When Bill and Hillary Clinton married in 1975, a friend gave them a trip to Haiti for their honeymoon. The Washington Post reported: “Since that honeymoon vacation, the Caribbean island nation has held a life-long allure for the couple, a place they found at once desperate and enchanting, pulling at their emotions throughout his presidency and in her maiden year as secretary of state.”
During my last trip to Haiti this June with a delegation of students and human rights observers, we were exposed to the raw violence of the ongoing forced dispersal of the poor. On May 31, the Martelly regime intensified a process – in the name of “eminent domain” – of violently evicting the poor from their homes in downtown Port-au-Prince and then physically destroying their homes and businesses.
By the late 1940s, after the war, virtually every young Black youth in San Francisco had a chance to attend City College, for free. We now need another generation of K-12 Black students to gain that chance. Now, the challenge for an entire community of Black people is how to ignite the interest of young Blacks to compete for the education they need – as Malcolm X once stated, “by any means necessary.”
The Washington colonists are back in Haiti, re-enslaving. Bloodhounds have been set loose by the Washington puppet Haiti government on free Haitians at Île à Vache (Ile a Vache/Ilavach), who are fighting back. It’s 2014, not 1704, but a bloody manhunt with hound dogs and weapons of war is let loose on the unarmed Île à Vache Haitians. These Haitians are descendants of enslaved Africans and freed U.S. Blacks.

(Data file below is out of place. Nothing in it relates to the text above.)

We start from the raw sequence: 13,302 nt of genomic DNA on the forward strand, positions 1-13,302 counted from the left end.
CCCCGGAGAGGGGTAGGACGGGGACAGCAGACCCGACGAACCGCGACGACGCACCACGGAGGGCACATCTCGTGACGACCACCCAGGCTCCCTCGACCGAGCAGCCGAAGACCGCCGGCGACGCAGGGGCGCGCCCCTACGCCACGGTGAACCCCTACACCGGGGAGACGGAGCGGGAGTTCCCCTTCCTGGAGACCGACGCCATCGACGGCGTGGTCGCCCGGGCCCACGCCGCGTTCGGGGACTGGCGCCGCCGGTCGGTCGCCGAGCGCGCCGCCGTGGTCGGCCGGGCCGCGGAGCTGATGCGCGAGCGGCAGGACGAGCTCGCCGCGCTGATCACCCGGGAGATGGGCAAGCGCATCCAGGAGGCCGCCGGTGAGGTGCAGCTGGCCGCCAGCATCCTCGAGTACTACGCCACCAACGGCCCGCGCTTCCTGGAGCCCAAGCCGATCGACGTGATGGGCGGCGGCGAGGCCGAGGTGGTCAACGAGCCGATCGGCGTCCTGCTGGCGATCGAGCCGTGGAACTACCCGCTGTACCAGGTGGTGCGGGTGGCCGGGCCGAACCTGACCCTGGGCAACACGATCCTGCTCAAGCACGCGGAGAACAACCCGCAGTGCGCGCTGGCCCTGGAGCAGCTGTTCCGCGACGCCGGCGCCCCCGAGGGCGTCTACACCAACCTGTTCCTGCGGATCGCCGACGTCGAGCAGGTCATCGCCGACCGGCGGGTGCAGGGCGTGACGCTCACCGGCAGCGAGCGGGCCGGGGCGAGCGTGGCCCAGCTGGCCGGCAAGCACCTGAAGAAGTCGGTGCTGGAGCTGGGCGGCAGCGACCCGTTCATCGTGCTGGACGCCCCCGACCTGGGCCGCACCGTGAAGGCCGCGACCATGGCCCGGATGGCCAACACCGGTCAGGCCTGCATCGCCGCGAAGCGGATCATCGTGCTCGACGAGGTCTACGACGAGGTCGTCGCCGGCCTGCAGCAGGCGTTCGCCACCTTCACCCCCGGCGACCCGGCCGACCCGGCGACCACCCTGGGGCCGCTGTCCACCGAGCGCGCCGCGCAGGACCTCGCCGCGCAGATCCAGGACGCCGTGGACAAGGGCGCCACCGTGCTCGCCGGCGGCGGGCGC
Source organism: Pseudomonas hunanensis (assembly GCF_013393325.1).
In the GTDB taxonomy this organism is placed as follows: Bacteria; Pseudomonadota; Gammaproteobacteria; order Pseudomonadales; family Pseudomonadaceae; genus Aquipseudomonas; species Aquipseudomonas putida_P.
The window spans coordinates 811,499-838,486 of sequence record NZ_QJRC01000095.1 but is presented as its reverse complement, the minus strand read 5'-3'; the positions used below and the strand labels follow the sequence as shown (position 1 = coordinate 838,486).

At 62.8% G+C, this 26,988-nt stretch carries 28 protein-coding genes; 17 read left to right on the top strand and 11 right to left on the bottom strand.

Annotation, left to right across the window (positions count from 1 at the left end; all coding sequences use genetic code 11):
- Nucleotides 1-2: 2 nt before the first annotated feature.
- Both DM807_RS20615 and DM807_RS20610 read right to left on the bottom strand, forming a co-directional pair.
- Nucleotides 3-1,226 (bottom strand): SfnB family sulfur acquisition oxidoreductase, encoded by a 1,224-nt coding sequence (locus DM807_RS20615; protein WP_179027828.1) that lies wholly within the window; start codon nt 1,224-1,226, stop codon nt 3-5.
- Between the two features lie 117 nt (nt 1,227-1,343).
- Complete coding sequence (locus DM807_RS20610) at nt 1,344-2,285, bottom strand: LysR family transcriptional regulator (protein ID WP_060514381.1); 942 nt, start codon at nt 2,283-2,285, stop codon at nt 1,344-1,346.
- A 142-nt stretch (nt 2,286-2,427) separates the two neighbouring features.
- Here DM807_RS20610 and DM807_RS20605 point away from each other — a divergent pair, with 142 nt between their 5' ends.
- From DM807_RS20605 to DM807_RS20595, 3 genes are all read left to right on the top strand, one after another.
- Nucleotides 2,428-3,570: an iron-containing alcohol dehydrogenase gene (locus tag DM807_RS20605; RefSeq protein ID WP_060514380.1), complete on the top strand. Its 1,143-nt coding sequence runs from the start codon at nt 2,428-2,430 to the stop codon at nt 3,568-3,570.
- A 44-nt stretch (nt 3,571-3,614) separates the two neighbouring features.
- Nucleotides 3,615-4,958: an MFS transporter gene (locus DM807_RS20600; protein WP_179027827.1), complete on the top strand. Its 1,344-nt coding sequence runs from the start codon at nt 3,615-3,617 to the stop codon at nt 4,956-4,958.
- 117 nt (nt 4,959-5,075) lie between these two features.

We recall the words of the great Black abolition leader Frederick Douglas: “Power concedes nothing without a demand.” After years of studies, pleading, begging for jobs and contracts in our city, we are prepared to call a boycott of conventions coming to San Francisco. For Jan. 1, 2014, two national organizations of Black meeting planners, controlling 75 percent of the $40 billion Black convention and meeting industry, have been notified to stand by until our meeting with the SF Travel Association and the City. SFAACC, along with a coalition of other Black and concerned organizations, will present the following DEMANDS in an upcoming meeting with SF Travel, the Hotel Board and the City of SF.
At great personal risk, Haitians demonstrated massively in cities throughout the country on Sept. 30 and Oct. 17, calling for President Michel Martelly to step down. By choosing historically significant dates marking past coups, the Haitian grassroots majority is clearly saying they want an end to 10 years of military occupation. Martelly’s police force brutally broke up some demonstrations with tear gas and beatings.
Under the guise of a humanitarian mission, NATO and the combined militaries of the U.S., England and France are stealing Libya's sovereign wealth and resources. President Obama has already frozen US$30 billion that belongs to the Libyan Central Bank to inject into the U.S. economy.